Challenges and open questions

PE Manager revisits some of the year's best guest articles: In March Thomas Meyer of the European Private Equity & Venture Capital Association discussed the increased regulation of private equity funds.

Investments into private equity have been booming over the last few decades. Against the background of the financial crisis, the large amount of capital invested in this asset class is attracting ever-increasing attention from industry regulators across a range of jurisdictions.

The Walker Report in the UK, which called for more stakeholder transparency with respect to large buyouts, and the European Union’s Alternative Investment Fund Manager Directive, which addresses potential systemic risks arising from the alternative investment space, are both examples of increased regulatory scrutiny. The Basel Committee on Banking Supervision is issuing recommendations for banking regulation and is currently working on an updated version of the Basel II Capital Accord. The Committee of European Insurance and Occupational Pensions Supervisors (CEIOPS) is addressing regulation of the insurance industry within the framework of its Solvency II project.

The private equity boom of recent years has been matched by huge advances in financial risk management. Nevertheless, Bongaerts & Charlier (2006) found “the academic literature on the intersection of the two is very close to an empty set”. While there is an abundance of papers on banking regulation, there was “curiously enough”, hardly any on the treatment of private equity under the Basel II Capital Accord for the banking industry. At the time of writing, the situation has not significantly changed, however new regulation is likely to have an adverse impact on this asset class.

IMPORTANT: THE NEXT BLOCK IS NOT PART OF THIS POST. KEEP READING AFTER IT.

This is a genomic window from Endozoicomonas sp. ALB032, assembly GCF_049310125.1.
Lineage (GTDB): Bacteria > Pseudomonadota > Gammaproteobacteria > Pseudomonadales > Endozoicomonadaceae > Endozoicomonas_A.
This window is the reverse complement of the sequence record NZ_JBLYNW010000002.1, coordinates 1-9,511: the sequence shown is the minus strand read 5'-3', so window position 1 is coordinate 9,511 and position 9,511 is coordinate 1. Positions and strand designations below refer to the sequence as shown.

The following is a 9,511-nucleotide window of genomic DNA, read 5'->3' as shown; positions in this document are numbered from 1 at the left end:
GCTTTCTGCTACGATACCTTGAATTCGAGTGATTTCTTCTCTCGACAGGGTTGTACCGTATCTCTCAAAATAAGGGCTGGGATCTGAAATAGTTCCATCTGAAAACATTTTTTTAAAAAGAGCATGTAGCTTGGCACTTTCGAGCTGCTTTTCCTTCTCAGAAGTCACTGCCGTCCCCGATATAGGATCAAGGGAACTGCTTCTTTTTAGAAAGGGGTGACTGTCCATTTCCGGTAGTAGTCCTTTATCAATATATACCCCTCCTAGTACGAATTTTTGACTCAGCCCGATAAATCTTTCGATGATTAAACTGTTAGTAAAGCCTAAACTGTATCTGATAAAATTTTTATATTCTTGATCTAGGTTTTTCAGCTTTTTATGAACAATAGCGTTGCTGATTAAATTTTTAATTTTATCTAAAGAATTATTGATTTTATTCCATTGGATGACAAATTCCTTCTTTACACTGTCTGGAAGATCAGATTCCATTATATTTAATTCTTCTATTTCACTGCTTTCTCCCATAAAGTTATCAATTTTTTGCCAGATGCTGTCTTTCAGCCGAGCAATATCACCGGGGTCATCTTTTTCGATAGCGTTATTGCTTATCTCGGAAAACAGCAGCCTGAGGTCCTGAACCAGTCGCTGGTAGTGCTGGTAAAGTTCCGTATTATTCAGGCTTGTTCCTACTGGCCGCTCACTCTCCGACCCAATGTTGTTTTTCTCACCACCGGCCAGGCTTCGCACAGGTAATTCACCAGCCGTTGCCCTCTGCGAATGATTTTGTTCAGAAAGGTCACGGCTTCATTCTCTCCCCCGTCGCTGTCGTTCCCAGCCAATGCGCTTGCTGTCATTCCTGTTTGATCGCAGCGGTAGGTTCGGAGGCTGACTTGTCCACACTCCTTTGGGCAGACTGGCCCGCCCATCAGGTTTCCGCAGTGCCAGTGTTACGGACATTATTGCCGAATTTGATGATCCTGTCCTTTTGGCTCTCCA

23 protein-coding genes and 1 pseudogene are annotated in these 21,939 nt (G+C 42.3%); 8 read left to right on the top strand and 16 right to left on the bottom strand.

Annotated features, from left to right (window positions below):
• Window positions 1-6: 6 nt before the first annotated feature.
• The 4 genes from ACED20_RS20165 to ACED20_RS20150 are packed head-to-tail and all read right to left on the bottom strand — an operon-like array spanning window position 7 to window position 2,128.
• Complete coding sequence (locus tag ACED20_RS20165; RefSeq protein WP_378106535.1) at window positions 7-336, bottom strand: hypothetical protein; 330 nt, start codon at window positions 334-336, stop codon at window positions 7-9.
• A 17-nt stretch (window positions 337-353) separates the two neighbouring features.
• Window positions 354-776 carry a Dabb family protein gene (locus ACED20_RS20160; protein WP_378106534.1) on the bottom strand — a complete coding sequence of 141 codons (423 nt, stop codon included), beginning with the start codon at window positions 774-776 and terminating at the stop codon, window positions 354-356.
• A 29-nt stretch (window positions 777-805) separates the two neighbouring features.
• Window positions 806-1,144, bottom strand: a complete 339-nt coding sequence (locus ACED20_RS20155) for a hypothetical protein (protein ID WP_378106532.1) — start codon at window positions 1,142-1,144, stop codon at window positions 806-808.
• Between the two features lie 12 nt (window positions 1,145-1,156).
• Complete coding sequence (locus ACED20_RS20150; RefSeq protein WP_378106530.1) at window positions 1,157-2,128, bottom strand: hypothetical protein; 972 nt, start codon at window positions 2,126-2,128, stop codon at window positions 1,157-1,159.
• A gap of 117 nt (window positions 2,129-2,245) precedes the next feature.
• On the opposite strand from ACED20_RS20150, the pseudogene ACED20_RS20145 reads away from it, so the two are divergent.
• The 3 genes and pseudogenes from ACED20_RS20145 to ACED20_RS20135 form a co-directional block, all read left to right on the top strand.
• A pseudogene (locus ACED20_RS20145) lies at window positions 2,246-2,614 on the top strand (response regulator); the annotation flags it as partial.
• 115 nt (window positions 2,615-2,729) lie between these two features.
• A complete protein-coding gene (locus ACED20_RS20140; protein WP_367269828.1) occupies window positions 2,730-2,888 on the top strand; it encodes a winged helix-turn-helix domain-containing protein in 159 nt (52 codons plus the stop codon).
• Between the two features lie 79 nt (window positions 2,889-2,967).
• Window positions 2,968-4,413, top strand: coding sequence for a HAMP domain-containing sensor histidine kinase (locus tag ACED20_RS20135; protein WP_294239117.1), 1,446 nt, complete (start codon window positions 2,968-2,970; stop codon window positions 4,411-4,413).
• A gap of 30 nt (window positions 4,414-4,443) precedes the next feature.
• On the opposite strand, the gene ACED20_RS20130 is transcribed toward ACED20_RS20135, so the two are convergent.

One example of such incoming regulation is Solvency II, the updated set of regulatory requirements for insurance firms that operate in the European Union. Solvency II foresees significantly higher risk weights for alternative assets such as private equity compared to public equity. While pension schemes still fall outside Solvency II it appears to be just a question of time before a comparable regulatory regime is put in place. The Netherlands has already introduced a more risk-based supervision for pension funds in the shape of Financieel Toetsingskader.

All of these regulatory regimes place greater emphasis on risk measurement and promote the use of internal models. It is now widely feared that regulated financial institutions will reduce their private equity exposures in order to minimise overall capital requirements for investment risk. Under-allocation of regulatory capital gives the appearance that an investment is attractive and can lead to overly risky investments that could destroy capital, whereas over-allocation might lead to foregoing investment opportunities that appear unexciting but in fact could increase economic value.

As private equity only represents a small part of a typical financial institution’s capital, it has not been high on the regulators’ agenda. As these new financial regulations are still being implemented, or discussed, and are at different stages of maturity, this chapter cannot be the final word on this subject. Its objective is to highlight areas for increased analysis and discussion, develop solutions and provide an opportunity for the industry to engage with various regulatory bodies.